Herm (sculpture)

A herma (Ancient Greek: ἑρμῆς, pl. ἑρμαῖ hermai),[1] commonly herm in English, is a sculpture with a head and perhaps a torso above a plain, usually squared lower section, on which male genitals may also be carved at the appropriate height. Hermae were so called either because the head of Hermes was most common or from their etymological connection with the Greek word ἕρματα (blocks of stone), which originally had no reference to Hermes at all. The form originated in ancient Greece, and was adopted by the Romans (called mercuriae), and revived at the Renaissance in the form of term figures and atlantes.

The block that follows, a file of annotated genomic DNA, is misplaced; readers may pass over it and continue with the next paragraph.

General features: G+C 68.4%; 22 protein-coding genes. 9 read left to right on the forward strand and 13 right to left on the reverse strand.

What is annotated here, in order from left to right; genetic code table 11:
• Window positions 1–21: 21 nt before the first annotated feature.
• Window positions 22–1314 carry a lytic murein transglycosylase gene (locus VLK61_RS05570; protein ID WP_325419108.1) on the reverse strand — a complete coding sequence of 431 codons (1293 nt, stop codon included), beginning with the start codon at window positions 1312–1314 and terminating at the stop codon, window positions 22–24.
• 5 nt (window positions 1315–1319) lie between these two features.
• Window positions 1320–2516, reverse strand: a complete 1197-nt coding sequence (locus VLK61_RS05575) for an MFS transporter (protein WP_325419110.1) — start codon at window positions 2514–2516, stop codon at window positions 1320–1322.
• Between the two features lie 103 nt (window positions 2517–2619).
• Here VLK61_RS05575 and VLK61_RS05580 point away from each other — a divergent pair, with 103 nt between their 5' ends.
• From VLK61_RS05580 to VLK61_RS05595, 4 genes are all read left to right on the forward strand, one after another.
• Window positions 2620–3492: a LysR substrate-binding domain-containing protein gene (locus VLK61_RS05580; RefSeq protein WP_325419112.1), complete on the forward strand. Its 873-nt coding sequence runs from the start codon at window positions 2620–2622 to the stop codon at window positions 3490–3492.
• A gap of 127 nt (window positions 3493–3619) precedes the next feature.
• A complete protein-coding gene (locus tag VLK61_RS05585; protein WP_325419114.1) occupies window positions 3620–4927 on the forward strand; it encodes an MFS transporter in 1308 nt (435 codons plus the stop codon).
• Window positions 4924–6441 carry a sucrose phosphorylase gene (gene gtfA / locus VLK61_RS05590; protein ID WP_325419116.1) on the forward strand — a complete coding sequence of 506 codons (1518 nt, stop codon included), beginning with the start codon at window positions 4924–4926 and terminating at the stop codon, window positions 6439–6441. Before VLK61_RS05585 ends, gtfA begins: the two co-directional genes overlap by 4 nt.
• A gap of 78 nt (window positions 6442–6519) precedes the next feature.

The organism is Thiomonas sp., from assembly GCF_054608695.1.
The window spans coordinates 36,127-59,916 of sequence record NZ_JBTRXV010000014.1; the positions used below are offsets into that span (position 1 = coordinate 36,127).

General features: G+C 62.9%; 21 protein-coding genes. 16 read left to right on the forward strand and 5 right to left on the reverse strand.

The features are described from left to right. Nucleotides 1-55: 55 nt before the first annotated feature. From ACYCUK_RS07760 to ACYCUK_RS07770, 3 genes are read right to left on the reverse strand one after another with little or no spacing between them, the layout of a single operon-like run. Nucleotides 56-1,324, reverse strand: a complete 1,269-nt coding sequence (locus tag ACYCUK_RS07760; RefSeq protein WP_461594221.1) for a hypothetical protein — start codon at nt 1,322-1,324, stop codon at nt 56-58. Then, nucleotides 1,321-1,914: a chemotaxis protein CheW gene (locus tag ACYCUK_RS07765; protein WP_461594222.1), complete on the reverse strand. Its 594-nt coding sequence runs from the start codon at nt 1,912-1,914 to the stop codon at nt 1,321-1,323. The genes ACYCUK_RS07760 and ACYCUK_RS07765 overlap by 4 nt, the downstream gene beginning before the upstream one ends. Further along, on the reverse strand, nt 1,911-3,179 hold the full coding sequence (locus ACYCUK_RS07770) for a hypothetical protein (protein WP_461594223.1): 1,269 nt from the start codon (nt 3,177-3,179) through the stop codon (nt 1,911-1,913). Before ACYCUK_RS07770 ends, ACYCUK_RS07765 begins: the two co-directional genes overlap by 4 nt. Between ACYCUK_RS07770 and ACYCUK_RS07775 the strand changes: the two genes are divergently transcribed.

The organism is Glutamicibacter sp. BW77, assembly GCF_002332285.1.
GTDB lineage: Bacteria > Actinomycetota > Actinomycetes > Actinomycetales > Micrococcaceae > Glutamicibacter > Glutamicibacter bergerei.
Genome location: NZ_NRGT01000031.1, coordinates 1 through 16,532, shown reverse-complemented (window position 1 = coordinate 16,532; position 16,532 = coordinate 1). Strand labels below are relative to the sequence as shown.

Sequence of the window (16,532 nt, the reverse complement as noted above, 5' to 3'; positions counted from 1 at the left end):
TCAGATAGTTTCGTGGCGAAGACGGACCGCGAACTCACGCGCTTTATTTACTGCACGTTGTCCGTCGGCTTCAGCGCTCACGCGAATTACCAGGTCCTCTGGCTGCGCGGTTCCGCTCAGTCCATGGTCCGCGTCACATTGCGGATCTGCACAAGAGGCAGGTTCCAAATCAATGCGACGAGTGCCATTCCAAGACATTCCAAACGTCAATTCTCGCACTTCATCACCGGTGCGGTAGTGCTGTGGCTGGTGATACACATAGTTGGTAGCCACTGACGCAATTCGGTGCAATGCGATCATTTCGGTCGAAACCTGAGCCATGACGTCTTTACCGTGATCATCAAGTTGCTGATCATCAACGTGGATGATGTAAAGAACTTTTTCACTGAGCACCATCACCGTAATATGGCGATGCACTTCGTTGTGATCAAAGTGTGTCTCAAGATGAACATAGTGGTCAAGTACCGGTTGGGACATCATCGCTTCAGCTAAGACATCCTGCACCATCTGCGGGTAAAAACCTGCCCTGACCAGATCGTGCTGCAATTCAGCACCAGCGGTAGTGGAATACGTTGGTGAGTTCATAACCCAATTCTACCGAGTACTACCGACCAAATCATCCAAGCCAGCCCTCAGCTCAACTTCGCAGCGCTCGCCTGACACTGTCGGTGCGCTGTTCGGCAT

Herma of Demosthenes from the Athenian Agora, work by Polyeuktos, c. 280 BC, Glyptothek

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